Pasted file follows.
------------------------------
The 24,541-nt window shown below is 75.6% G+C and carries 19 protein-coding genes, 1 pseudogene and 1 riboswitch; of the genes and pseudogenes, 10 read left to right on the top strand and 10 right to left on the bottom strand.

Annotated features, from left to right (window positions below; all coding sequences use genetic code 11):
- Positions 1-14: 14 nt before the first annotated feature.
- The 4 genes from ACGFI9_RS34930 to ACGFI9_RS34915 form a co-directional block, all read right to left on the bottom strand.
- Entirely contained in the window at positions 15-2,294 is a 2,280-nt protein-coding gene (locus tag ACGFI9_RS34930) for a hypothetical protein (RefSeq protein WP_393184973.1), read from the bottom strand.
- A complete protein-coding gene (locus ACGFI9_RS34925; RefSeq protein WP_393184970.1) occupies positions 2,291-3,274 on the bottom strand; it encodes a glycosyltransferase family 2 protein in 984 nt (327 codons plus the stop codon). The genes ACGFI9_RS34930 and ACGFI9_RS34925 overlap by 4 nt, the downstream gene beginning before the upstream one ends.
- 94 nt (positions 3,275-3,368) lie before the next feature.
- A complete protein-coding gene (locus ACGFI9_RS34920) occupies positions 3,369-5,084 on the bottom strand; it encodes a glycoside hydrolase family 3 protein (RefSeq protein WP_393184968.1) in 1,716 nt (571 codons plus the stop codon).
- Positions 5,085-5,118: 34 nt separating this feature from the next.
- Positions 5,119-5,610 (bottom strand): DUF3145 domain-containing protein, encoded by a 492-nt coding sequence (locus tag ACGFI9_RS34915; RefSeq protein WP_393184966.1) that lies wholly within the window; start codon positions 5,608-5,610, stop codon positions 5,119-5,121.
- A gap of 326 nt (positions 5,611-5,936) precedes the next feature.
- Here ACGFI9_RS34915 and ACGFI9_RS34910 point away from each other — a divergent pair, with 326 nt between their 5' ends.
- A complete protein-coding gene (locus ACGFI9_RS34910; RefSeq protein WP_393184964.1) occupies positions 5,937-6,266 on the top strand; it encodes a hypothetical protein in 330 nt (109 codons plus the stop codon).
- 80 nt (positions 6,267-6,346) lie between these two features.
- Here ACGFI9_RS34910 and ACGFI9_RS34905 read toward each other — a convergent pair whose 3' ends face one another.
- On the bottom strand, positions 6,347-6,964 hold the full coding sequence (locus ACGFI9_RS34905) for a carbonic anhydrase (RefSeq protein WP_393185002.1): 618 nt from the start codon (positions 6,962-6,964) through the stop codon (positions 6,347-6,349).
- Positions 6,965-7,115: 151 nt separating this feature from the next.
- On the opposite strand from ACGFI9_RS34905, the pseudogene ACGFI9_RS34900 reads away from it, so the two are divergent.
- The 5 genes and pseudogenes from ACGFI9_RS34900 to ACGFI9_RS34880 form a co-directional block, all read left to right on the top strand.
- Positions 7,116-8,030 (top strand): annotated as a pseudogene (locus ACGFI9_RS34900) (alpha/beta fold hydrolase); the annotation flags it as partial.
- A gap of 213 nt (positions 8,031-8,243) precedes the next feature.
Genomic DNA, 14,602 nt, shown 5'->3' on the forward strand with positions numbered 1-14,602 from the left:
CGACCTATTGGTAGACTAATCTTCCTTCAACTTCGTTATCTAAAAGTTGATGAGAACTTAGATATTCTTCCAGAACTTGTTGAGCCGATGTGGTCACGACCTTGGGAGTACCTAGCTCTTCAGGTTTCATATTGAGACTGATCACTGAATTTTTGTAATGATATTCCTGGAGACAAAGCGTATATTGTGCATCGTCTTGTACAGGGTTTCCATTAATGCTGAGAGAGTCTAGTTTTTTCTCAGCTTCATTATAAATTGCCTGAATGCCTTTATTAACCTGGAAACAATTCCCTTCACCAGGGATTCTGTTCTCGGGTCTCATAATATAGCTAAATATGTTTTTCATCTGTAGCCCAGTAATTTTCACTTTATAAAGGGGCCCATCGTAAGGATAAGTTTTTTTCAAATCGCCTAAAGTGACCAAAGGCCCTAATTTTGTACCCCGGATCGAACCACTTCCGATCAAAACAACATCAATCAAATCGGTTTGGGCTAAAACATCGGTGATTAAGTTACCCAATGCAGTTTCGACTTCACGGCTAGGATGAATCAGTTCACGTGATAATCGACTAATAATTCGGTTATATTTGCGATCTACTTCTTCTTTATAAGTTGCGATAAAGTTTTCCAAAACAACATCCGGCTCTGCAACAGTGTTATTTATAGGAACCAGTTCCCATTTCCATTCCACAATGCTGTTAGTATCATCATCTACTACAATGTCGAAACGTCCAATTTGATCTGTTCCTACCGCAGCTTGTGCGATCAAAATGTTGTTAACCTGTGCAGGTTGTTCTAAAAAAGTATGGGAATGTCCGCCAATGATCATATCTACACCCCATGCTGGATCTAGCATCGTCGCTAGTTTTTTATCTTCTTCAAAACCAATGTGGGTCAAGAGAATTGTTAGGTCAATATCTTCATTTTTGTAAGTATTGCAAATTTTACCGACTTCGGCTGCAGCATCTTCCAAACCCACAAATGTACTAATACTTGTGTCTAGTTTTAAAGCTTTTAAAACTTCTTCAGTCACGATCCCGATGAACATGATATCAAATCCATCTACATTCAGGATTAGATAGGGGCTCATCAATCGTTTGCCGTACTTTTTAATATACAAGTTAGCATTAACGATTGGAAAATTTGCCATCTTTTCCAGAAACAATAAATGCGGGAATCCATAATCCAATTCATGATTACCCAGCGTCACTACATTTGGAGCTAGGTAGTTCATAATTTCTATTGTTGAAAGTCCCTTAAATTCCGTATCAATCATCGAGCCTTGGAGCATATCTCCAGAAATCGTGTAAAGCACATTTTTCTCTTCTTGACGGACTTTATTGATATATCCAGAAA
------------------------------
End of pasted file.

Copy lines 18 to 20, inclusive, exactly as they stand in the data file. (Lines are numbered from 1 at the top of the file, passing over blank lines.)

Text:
- On the opposite strand from ACGFI9_RS34905, the pseudogene ACGFI9_RS34900 reads away from it, so the two are divergent.
- The 5 genes and pseudogenes from ACGFI9_RS34900 to ACGFI9_RS34880 form a co-directional block, all read left to right on the top strand.
- Positions 7,116-8,030 (top strand): annotated as a pseudogene (locus ACGFI9_RS34900) (alpha/beta fold hydrolase); the annotation flags it as partial.